One fact now seems indisputable: Some moments before you are aware of what you will do next -- a time in which you subjectively appear to have complete freedom to behave however you please -- your brain has already determined what you will do. You then become conscious of this 'decision' and believe that you are in the process of making it."
After the jump, my review.
In this short book, Sam Harris explores the notion of free will. He doesn't bring much new thinking to the topic, but does a service in touching on the controversial topic at all. As he says, "If the scientific community were to declare free will an illusion, it would precipitate a culture war far more belligerent than the one that has been waged on the subject of evolution."
Harris' argument is a combination of logic and empiricism. Logically, Harris asks the reasonable question: from where and what would free will arise? Empirically, Harris reviews the growing scientific understanding of the brain that leaves less and less room for free will to operate. Perhaps most convincing are studies that show brain activity an instant before subjects are aware of making a conscious decision. Scientists can predict which choice an experimental subject is in the process of "freely" making before the subject himself knows. Harris' interpretation: rather than us freely willing something, our brains unconsciously initiate an action, eventually making us conscious of the action, thus creating an illusion of free will.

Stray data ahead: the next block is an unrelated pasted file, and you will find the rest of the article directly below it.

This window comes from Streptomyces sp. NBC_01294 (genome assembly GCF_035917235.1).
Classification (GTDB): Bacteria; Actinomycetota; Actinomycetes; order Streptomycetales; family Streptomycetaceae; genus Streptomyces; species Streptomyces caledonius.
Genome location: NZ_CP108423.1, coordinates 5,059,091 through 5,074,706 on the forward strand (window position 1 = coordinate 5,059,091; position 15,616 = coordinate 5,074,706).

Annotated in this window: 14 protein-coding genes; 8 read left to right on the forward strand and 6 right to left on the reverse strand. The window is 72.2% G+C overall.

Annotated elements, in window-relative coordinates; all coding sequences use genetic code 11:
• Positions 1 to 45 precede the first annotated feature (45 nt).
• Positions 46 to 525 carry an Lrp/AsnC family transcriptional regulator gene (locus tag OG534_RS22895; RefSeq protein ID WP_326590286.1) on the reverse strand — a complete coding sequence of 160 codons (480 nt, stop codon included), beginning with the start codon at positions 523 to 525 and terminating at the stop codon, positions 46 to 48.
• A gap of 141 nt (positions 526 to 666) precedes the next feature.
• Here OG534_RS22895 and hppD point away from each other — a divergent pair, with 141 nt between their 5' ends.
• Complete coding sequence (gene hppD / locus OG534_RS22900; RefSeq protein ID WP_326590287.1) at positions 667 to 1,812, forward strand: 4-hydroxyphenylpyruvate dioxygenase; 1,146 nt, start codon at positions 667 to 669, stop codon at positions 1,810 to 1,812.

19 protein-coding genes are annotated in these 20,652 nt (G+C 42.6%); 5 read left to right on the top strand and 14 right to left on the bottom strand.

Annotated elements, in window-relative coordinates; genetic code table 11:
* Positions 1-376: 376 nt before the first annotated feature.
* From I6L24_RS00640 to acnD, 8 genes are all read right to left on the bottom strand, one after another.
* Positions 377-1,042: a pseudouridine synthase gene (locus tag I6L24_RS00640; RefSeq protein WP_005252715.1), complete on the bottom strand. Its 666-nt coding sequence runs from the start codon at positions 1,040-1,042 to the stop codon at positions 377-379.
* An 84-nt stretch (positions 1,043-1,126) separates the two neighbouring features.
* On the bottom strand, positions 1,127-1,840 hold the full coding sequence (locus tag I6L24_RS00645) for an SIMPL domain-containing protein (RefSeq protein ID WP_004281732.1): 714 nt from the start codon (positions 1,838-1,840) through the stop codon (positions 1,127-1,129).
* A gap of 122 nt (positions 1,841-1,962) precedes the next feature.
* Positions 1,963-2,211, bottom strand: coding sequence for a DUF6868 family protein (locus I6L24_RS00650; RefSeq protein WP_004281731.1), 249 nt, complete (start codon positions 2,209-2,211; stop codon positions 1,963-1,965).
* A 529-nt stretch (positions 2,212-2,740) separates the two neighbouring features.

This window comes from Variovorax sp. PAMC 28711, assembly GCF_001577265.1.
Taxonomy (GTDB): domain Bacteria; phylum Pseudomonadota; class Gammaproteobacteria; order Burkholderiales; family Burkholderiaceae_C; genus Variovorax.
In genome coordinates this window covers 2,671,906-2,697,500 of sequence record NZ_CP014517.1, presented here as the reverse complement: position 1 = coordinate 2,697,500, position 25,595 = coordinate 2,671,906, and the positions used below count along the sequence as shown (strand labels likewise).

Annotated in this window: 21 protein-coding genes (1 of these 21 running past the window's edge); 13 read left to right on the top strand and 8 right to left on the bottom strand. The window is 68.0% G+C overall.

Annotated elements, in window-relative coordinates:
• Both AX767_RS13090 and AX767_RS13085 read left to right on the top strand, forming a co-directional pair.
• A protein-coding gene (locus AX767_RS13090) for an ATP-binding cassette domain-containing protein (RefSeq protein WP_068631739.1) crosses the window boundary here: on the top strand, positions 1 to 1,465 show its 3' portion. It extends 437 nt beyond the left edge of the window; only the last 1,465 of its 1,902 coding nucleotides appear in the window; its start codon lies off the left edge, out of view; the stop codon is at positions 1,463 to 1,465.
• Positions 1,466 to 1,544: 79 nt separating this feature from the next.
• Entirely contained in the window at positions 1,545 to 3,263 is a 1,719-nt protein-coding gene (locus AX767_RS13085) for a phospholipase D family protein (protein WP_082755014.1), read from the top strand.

Harris writes clearly, objectively, straightforwardly. I give it a so-so grade not because he fails in any of those writing goals, but because I hoped for new ideas on the subject. Harris' short book lays out an argument that the vast majority of scientists will have no problem with ("How else could it be?") and the vast majority of non-scientists will dismiss as ridiculous ("No free will? Absurd.") In other words, Harris does nothing to change anyone's mind.
"How can we be 'free' as conscious agents if everything that we consciously intend is caused by events in our brain that we do not intend and of which we are entirely unaware? We can’t."
"If my decision to have a second cup of coffee this morning was due to a random release of neurotransmitters, how could the indeterminacy of the initiating event count as the free exercise of my will?"
"'If everything is determined, why should I do anything? Why not just sit back and see what happens?' This is pure confusion. To sit back and see what happens is itself a choice that will produce its own consequences."
"Speaking from personal experience, I think that losing the sense of free will has only improved my ethics -- by increasing my feelings of compassion and forgiveness, and diminishing my sense of entitlement to the fruits of my own good luck."
"Thoughts and intentions simply arise in the mind. What else could they do? The truth about us is stranger than many suppose: The illusion of free will is itself an illusion."